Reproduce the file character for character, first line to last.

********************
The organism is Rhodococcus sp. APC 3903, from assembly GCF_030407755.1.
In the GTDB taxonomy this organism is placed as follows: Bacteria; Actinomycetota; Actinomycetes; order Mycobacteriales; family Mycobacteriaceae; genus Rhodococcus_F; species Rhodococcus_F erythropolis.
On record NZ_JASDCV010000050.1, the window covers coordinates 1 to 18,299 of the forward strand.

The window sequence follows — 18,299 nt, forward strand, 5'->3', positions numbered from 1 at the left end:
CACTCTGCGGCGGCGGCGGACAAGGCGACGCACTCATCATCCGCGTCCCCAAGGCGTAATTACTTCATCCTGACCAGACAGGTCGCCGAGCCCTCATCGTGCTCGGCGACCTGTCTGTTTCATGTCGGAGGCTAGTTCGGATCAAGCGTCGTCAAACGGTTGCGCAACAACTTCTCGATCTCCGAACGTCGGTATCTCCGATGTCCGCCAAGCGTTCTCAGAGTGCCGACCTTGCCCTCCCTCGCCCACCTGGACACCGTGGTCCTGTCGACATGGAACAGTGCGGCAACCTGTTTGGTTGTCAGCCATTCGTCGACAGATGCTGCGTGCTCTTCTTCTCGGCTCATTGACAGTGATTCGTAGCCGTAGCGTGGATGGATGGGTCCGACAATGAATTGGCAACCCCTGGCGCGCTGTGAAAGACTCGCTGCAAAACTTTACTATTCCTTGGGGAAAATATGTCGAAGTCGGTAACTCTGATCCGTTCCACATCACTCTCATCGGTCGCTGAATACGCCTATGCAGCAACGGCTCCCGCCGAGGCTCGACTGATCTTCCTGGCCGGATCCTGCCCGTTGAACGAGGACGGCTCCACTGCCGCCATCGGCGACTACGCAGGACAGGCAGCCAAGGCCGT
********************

The organism is Rhodococcus sp. APC 3903, from assembly GCF_030407755.1.
In the GTDB taxonomy this organism is placed as follows: Bacteria; Actinomycetota; Actinomycetes; order Mycobacteriales; family Mycobacteriaceae; genus Rhodococcus_F; species Rhodococcus_F erythropolis.
On record NZ_JASDCV010000050.1, the window covers coordinates 1 to 18,299 of the forward strand.

The window sequence follows — 18,299 nt, forward strand, 5'->3', positions numbered from 1 at the left end:
CACTCTGCGGCGGCGGCGGACAAGGCGACGCACTCATCATCCGCGTCCCCAAGGCGTAATTACTTCATCCTGACCAGACAGGTCGCCGAGCCCTCATCGTGCTCGGCGACCTGTCTGTTTCATGTCGGAGGCTAGTTCGGATCAAGCGTCGTCAAACGGTTGCGCAACAACTTCTCGATCTCCGAACGTCGGTATCTCCGATGTCCGCCAAGCGTTCTCAGAGTGCCGACCTTGCCCTCCCTCGCCCACCTGGACACCGTGGTCCTGTCGACATGGAACAGTGCGGCAACCTGTTTGGTTGTCAGCCATTCGTCGACAGATGCTGCGTGCTCTTCTTCTCGGCTCATTGACAGTGATTCGTAGCCGTAGCGTGGATGGATGGGTCCGACAATGAATTGGCAACCCCTGGCGCGCTGTGAAAGACTCGCTGCAAAACTTTACTATTCCTTGGGGAAAATATGTCGAAGTCGGTAACTCTGATCCGTTCCACATCACTCTCATCGGTCGCTGAATACGCCTATGCAGCAACGGCTCCCGCCGAGGCTCGACTGATCTTCCTGGCCGGATCCTGCCCGTTGAACGAGGACGGCTCCACTGCCGCCATCGGCGACTACGCAGGACAGGCAGCCAAGGCCGT